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Friday, June 22, 2012

Emil Kemeny

      Emil Kemeny (13 January 1860, Budapest – 1 May 1925, Budapest) was a Hungarian–American master, editor and publisher.  Chessmetrics ranks him number 17 in the world on their 1901 rating list with a highest rating ever achieved of 2638.
      Kemeny was born in Budapest and immigrated to the United States in the late 1800's and lived in various cities (New York, Philadelphia and Chicago).  He returned to Budapest in the early 1900's. While in the US he worked for the Pennsylvania Railroad in 1893 and at the same time edited and published the American Chess Weekly in Philadelphia and went on to edit a chess column in the Philadelphia Public Ledger and in the North American.
       During the mid-1890s, Kemeny was one of the strongest players in the US. He took 2nd at Skaneateles 1891, lost a match to James Hanham (4–5) at New York 1891, and won at Skaneateles 1892. He also won the 1892-93 Franklin Chess Club championship tournaments as well as the Championship of Philadelphia, the nation’s second strongest chess metropolis, with a score of 14–4, a full point over Walter Penn Shipley. The next Franklin and city championship, that of 1893-94, however, showed Kemeny crushing his opposition with a score of 23–1, a full three points ahead of Mordecai Morgan, and four and a half points ahead of Hermann G. Voigt. In 1896, he had challenged Jackson W. Showalter, the U.S. Champion, to a match, which Kemeny lost, with the final score of +4 –7 =4.
      He tied for 4-5th at Philadelphia 1898, shared 1st at Philadelphia 1899-1900, took 3rd at Philadelphia 1900-1901, and took 4th at St. Louis 1904 (the 7th American Chess Congress which was won by Marshall.
      Between January and July 1897, he published correspondence chess games in the Philadelphia Public Ledger. In 1903 Kemeny went to Monte Carlo to report the Monte Carlo tournament for the North American. He published at Philadelphia for one year a weekly entitled the American Chess Weekly. This paper contained a full account of the Monte Carlo Tournament of 1903.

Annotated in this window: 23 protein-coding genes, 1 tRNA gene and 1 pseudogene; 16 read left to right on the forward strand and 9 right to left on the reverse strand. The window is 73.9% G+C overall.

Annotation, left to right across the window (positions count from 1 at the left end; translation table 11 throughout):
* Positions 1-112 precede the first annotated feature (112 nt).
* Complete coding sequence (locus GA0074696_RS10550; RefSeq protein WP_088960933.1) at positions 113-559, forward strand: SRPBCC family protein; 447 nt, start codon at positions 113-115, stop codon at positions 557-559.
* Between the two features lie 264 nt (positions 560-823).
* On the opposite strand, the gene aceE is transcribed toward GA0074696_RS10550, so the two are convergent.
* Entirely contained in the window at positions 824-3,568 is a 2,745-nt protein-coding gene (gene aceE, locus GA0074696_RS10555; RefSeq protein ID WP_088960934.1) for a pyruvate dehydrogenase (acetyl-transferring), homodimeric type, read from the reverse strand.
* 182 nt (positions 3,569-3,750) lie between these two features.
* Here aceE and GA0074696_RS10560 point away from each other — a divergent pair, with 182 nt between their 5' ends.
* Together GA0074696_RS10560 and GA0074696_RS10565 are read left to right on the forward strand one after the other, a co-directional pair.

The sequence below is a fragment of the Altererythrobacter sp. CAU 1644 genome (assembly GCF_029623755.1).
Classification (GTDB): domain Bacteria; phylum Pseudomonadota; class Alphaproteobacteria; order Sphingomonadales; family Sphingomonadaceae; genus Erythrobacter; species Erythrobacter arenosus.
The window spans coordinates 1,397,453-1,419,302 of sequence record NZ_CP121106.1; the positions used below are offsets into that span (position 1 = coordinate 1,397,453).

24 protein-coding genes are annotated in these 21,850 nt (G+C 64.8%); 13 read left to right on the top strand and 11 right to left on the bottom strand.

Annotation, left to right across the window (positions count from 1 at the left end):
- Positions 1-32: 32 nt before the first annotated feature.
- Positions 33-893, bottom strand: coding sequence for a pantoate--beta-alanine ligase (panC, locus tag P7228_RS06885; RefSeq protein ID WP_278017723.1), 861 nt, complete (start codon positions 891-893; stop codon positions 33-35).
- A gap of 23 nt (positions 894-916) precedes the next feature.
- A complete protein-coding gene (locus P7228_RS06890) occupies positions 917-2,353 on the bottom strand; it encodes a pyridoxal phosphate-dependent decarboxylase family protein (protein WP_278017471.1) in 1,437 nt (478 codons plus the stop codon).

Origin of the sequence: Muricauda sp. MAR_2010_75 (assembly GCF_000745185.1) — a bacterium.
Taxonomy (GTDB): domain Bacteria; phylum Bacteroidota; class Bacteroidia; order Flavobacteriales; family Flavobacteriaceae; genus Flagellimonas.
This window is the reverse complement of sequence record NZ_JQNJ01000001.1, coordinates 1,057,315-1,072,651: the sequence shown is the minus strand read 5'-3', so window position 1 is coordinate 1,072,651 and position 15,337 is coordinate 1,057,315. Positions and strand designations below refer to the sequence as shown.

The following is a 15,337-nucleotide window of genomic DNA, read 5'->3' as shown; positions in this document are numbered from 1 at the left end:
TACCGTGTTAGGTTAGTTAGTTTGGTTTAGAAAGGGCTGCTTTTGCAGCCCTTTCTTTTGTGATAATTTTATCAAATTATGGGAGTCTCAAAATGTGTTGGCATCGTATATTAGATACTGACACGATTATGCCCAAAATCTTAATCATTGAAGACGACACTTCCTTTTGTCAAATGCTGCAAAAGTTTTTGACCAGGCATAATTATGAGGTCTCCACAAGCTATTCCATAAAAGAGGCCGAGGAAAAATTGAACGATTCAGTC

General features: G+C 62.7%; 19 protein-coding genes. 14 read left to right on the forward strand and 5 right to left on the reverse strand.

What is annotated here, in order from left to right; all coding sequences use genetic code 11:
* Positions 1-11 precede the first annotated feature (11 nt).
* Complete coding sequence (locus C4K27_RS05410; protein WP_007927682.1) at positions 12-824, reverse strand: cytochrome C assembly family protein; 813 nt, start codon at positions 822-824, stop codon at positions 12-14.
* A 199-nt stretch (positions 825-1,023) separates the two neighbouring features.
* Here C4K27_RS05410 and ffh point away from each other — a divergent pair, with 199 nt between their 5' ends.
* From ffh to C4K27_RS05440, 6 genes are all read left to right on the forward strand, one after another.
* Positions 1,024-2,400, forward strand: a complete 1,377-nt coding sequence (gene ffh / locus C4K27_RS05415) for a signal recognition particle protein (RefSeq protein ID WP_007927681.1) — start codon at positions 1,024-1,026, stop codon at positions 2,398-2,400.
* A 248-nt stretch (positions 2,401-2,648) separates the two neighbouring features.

As strong a player as Kemeny was, he was best known for his annotations. The American Chess Magazine stated that "not since the withdrawal of Mr. Steinitz from the New York Tribune has the analysis of games been conducted in so complete and entertaining a style as Mr. Kemeny presents them."
      Although not a correspondence player himself he appreciated correspondence play and gave a great deal of attention to correspondence chess in the Ledger.
      Kemeny knew correspondence players studied positions in detail and in general conduct games at a higher level than otherwise would have been possible. In the Ledger for January 15, 1897 he wrote that "in correspondence play, where three days time is given to each move, high grade chess may be justly expected, but such flawless play in a complicated position, as exhibited by Mr. Ferris in the present contest, must be regarded as a rare occurrence."
      The Continental Correspondence Tournament began modern correspondence tournament play in the United States. Seventy players began the tournament, which was conducted first in sections in a Preliminary Round followed by a Final Round. Shipley wrote that the tournament included "many of the best-known players of this country," and "was the largest and strongest Correspondence Tournament ever inaugurated up to that date this side of the water."
      Kemeny kept up close watch on chess developments in Hungary, especially the first correspondence tournament to be held in Hungary and elaborated on his views on correspondence chess: "Chess by correspondence has of late become popular, and, though it requires considerable time to play a game, the result, as a rule, proves satisfactory to the contestants. Errors and oversights are minimized and in the majority of cases the game is won on its merits. Correspondence play especially benefits those who do not reside in the large cities and have, therefore, but few chances to meet opponents of equal strength. But the best feature of correspondence play is the quality of chess it produces. Ample time being given, the contestants are enabled to penetrate the position much deeper, and very often players of average strength conduct a correspondence game in a way that would do credit to a master."
      He returned to his native homeland in the first decade of the 20th century, where he died in 1925.

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